World AIDS Day
Every year on 1 December, UNESCO stands together with UNAIDS, co-sponsors and other partners for World AIDS Day.
While considerable progress has been made towards ending AIDS as a public health threat, the HIV epidemic is not over and young people remain disproportionately at risk. In 2020 alone, 410,000 young people between the ages of 10 to 24 were newly infected with HIV, of whom 150,000 were adolescents between the ages of 10 and 19. Moreover, comprehensive knowledge of HIV among young people remains far too low, with only one in three demonstrating accurate knowledge.
Comprehensive sexuality education (CSE) is essential for young people to be able to protect themselves from HIV. It also helps young people avoid unintended pregnancy and other sexually transmitted infections, encourages them to seek out health-related information and services, promotes values of tolerance, mutual respect and non-violence in relationships, and supports a safe transition into adulthood.
UNESCO’s work on education and HIV, in particular its strategic priorities of increasing access to quality comprehensive sexuality education and making education safe and inclusive, is a key part of the global AIDS response. UNESCO supports national education authorities and partners to strengthen their existing curricula and adapt content and approaches to their local context.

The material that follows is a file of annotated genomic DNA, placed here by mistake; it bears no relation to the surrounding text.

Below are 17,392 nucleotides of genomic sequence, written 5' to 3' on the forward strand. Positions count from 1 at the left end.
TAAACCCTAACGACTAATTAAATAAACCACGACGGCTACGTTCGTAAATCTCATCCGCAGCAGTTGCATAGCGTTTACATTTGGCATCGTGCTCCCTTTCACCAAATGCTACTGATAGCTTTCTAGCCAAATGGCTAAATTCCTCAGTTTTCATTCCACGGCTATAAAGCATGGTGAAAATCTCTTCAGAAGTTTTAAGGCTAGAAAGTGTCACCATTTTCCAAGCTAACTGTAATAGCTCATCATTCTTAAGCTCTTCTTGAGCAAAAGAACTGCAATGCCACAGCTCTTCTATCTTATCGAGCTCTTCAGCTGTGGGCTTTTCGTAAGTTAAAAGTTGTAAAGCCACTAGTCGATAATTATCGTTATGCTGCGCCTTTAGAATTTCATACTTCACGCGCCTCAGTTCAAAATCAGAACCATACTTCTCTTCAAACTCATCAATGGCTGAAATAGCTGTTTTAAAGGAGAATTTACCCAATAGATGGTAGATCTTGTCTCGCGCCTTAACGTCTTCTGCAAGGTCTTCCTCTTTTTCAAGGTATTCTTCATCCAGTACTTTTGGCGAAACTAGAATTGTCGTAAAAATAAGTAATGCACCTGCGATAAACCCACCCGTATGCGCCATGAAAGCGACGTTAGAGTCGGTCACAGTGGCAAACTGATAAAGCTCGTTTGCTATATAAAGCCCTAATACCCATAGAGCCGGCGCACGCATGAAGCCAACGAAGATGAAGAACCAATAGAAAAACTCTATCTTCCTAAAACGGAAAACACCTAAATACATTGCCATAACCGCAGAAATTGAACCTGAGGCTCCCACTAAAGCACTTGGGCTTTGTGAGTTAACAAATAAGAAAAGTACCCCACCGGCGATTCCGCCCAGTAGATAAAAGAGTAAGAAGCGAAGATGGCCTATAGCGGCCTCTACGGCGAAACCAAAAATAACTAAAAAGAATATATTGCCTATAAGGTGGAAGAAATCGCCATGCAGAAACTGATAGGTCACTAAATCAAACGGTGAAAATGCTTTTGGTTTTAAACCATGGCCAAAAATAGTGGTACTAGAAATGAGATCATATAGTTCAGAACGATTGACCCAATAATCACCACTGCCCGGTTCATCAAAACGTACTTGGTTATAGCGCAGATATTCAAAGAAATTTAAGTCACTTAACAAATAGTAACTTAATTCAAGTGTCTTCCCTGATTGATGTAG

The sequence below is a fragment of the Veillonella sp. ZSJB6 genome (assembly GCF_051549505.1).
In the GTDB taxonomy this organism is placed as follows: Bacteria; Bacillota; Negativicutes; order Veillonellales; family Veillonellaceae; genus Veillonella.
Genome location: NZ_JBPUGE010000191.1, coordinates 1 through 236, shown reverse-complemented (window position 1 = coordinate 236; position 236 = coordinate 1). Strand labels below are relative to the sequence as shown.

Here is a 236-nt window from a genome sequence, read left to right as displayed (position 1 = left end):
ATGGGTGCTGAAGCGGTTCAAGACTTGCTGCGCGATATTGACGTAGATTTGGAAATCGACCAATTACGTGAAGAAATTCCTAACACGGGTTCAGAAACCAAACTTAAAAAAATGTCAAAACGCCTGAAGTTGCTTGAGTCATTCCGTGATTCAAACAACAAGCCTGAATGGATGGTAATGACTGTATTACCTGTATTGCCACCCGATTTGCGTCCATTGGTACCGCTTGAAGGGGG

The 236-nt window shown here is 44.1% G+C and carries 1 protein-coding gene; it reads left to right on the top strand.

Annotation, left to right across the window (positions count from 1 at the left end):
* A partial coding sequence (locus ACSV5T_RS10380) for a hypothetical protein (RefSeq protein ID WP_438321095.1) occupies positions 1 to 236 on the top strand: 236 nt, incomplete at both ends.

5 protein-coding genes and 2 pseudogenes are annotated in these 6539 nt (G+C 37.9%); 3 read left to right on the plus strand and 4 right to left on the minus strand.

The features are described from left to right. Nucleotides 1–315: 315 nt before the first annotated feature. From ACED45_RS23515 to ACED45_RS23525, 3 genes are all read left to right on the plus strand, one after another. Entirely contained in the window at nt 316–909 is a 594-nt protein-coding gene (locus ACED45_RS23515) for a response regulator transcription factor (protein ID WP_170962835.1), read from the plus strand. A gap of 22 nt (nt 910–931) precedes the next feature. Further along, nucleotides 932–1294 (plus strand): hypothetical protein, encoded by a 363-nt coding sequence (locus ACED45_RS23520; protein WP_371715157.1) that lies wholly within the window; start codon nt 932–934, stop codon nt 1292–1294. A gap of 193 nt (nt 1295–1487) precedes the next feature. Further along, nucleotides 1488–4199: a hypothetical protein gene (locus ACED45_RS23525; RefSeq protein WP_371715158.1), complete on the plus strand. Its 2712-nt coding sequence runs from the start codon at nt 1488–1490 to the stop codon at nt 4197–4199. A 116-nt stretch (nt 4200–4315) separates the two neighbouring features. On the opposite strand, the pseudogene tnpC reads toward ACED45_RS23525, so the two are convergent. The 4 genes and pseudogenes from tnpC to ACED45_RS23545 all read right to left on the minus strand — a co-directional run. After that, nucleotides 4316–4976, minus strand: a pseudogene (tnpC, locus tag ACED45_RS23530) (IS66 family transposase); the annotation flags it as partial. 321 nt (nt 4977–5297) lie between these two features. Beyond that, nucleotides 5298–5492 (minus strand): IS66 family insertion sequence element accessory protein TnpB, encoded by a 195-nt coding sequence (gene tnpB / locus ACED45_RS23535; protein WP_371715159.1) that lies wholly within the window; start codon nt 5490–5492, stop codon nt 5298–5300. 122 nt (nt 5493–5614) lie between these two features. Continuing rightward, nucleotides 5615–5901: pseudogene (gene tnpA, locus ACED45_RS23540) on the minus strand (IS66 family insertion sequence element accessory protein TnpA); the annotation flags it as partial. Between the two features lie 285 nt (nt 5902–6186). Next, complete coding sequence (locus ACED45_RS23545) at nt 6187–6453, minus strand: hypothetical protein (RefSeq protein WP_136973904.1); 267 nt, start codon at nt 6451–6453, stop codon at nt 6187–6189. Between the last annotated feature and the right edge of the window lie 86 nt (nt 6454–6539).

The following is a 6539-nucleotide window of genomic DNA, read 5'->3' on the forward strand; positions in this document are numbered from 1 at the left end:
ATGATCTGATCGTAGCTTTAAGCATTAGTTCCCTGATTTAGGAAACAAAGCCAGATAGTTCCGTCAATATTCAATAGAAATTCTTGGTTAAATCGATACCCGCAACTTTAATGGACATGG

MESSAGE FROM THE DIRECTOR-GENERAL
"The COVID-19 pandemic has laid bare the connections between education, health, and equality. It has also reminded us that accurate information is one of our most powerful public health tools. The education sector has a transformative role to play in promoting the health and well-being of all learners and ending inequalities, stigma and discrimination. That is why UNESCO is proud to announce, on the occasion of World AIDS Day 2021, the launch of a new set of recommendations on meeting the needs of young people living with HIV". Audrey Azoulay, Director-General of UNESCO on the occasion of World AIDS Day